DOJ Seeks Supreme Court Approval for Warrantless Cellphone Searches

Future Tense
The Citizen's Guide to the Future
Aug. 20 2013 4:13 PM

DOJ Seeks Supreme Court Approval for Warrantless Cellphone Searches

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President Barack Obama speaks during a news conference to announce his nomination of James Comey for FBI director

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Should cops have the right to search through your cellphone without a warrant if you get arrested? The Justice Department thinks so.

Ryan Gallagher Ryan Gallagher

Ryan Gallagher is a journalist who reports on surveillance, security, and civil liberties.

In a petition to the Supreme Court filed last week, the government argues that it should be allowed to rifle through the phones of arrested suspects because having to apply for a warrant could thwart their ability to bring criminals to justice. The DOJ is asking the court to weigh in on the matter after the First Circuit of Appeals ruled earlier this year that police should have obtained a warrant when searching the phone of a suspected Massachusetts crack dealer back in 2007.

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Like the issue of cellphone location tracking, searching phones is another area where courts have issued conflicting judgments, and the law seems to be out of step with the technology. The DOJ says in the Supreme Court petition that, in drug trafficking cases especially, law enforcement officials need quick warrantless access to handsets in order to identify the arrestee and to obtain communications records. It argues that having to wait any length of time could allow criminals or their associates to remotely access their phones to delete data. Officers could use a signal-blocking Faraday Cage phone pouch to prevent this from happening, the DOJ admits, but it claims forcing authorities to “traipse about” with signal-blocking bags for this purpose would be too much of a burden.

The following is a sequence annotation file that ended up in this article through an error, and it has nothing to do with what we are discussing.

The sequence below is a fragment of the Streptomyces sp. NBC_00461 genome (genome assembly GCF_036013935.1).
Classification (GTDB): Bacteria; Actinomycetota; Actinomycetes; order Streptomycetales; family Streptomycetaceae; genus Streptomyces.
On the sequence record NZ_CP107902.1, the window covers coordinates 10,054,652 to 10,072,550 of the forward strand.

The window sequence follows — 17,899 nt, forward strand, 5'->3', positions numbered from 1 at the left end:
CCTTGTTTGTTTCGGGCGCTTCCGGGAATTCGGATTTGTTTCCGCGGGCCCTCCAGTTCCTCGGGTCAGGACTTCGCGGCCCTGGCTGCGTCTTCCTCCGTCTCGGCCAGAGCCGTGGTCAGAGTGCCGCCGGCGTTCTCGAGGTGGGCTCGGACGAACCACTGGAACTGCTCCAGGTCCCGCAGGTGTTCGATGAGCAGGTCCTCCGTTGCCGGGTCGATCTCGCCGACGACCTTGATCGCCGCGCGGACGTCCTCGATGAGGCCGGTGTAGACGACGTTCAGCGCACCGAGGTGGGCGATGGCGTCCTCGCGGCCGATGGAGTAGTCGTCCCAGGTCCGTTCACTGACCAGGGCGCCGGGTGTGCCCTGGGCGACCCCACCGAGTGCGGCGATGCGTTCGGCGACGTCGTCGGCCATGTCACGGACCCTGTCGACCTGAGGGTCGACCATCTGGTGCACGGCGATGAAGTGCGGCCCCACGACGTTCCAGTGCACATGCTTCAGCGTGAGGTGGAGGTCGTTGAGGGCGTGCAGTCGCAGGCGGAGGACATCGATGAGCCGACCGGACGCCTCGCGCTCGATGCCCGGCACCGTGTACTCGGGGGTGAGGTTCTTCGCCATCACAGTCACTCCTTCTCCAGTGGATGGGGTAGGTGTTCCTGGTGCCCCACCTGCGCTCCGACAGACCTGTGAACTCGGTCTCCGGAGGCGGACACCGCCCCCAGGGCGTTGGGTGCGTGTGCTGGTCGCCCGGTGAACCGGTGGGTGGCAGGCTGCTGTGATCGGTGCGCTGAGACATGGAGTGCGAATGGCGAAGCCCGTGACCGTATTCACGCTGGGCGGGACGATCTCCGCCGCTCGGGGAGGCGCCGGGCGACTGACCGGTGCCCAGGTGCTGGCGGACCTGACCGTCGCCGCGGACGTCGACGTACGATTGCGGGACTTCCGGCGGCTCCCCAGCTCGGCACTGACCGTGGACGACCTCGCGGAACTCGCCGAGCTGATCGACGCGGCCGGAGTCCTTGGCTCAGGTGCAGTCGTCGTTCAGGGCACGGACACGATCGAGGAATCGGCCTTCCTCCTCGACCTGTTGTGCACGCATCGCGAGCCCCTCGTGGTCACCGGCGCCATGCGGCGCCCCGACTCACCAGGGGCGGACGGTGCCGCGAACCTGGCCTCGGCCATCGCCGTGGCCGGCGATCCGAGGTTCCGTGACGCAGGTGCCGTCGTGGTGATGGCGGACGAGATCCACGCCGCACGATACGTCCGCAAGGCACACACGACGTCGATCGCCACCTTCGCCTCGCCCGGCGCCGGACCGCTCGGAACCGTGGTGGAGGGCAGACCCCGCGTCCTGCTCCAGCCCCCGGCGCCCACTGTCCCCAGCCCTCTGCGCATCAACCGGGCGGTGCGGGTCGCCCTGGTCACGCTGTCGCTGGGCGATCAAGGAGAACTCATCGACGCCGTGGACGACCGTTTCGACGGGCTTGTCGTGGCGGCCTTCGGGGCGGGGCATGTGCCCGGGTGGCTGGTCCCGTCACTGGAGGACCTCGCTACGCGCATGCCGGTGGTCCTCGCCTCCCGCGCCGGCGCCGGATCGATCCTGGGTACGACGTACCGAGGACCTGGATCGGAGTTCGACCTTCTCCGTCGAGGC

The crux of the DOJ’s argument is that it would be “anomalous” to provide special Fourth Amendment protections for cellphones when it says this standard does not apply to arrestees’ briefcases, purses, diaries, or letters. However, cellphones today can carry large troves of personal data, and that distinguishes them from conventional purses or diaries. Indeed, forensic technology available to the cops enables them to extract all kinds of information from phones: call logs, contacts, text messages and emails, photos and videos, passwords, location data, audio recordings, and more.

If a precedent were set that cellphones could be searched without a warrant, it could raise substantial civil liberties concerns. Could protesters arrested for demonstrating on Wall Street, for instance, have their phones confiscated and mined for data? The authorities clearly have a legitimate desire to track down serious criminals, and warrantless searches of phones in serious cases no doubt can assist them with that. But if the legal standard is low, the danger is that the power will be open to abuse.

Crucially, the Massachusetts case would not necessarily allow for substantive consideration of these issues. The phone the police searched was a “primitive” cellphone, according to analysis by law professor Orin Kerr, which means that if the court were to take up the DOJ’s petition it would be handing down a ruling without having to weigh how modern smartphone technology has radically changed the types of data we carry. For that reason, as Kerr suggests, the court may be better advised to take up a case involving a smartphone instead.

Future Tense is a partnership of SlateNew America, and Arizona State University.

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